In a WIRED article on 2 April 2019, it was reported that a: "new system called the Concern Hub, headed by a central team at Scotland Yard that will liaise the Met and hubs in each of Greater London’s 32 boroughs, has already been undergoing an unpublicised trial in the capital." A spokesperson for the Metropolitan Police Service was quoted, describing it as: "a new multi-agency diversion initiative” set to launch in south-east London in April, with a wider rollout across the city in the coming months, and saying that the aim is: “to safeguard young people at significant risk of becoming involved in violence, drugs, or gang activity.”
Is this report and quotes accurate? If so, in which boroughs has this new system already been trialled, which boroughs will be involved in the initial rollout, and what consultation has occurred between the Metropolitan Police Service, community representatives and the Information Commissioner's Office to avoid the discrimination, legal concerns and data protection issues that occurred with the Gangs Matrix?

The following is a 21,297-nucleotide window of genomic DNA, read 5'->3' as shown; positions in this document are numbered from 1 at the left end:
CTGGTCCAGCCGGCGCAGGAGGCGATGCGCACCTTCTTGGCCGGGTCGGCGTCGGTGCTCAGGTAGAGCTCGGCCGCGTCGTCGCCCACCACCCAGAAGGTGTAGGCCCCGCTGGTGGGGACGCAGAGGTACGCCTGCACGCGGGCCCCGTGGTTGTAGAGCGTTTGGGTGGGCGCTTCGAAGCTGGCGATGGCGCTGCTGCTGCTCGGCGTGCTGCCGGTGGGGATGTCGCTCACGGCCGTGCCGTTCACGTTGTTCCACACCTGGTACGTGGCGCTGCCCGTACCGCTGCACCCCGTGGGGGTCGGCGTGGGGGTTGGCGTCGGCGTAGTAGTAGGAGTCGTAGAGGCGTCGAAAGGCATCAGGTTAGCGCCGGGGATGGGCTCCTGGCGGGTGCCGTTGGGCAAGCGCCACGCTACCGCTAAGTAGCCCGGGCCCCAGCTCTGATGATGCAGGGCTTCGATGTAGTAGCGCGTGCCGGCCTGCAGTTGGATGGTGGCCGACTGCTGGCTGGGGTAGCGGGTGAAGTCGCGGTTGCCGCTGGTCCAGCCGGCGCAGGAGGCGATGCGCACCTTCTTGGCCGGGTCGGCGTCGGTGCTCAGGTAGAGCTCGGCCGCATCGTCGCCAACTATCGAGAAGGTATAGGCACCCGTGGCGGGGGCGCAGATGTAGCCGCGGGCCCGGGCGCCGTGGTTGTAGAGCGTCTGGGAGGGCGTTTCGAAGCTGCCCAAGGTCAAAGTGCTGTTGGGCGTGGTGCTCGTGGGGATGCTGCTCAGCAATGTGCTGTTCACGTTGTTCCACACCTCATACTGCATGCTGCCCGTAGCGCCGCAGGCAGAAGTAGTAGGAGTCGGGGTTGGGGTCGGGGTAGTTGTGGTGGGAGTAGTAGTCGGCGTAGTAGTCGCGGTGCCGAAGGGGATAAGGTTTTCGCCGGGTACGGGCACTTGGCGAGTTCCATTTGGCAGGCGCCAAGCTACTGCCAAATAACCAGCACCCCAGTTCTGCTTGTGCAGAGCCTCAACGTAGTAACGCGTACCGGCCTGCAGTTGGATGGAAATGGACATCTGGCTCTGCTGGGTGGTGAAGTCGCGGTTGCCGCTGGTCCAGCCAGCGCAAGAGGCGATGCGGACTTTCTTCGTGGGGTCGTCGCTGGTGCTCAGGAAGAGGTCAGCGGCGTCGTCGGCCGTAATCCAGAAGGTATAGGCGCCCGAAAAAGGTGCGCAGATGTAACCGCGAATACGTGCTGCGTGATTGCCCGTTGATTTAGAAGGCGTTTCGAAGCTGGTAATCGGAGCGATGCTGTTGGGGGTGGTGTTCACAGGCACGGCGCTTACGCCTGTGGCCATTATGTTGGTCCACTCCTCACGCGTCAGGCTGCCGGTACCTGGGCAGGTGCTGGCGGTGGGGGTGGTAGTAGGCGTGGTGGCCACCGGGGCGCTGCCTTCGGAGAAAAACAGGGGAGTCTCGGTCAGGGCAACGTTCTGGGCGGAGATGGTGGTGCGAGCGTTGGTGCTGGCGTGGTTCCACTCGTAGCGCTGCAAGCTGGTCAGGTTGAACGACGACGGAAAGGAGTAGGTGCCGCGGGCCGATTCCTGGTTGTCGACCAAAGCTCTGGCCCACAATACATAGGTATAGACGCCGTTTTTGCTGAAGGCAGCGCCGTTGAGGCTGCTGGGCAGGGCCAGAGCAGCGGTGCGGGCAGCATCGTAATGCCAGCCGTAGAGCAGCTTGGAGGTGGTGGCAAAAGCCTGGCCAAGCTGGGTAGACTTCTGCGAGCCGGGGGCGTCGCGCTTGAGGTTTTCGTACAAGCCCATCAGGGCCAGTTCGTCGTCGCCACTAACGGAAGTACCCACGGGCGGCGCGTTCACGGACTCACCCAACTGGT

The Concern Hub is a multi-agency diversion initiative, not a replacement for the MPS’ Gangs Matrix or the Gangs Matrix in another name. The Met, in collaboration with Lewisham Council, is developing a new multi-agency diversion initiative called The Concern Hub. This pilot aims to safeguard young people at significant risk of becoming involved in violence, drugs, or gang activity. This is not being trialled in any other borough at present.
This model will bring together cohorts of young people involved in serious youth violence. Individuals identified as being at risk will be provided support and pathways away from violence. Unless exceptional circumstances apply, individuals offered support through the hub will be informed why they have been identified. The MPS has briefed the Information Commissioner’s Office on the work of the Concern Hub, and facilitated a visit on 19 February.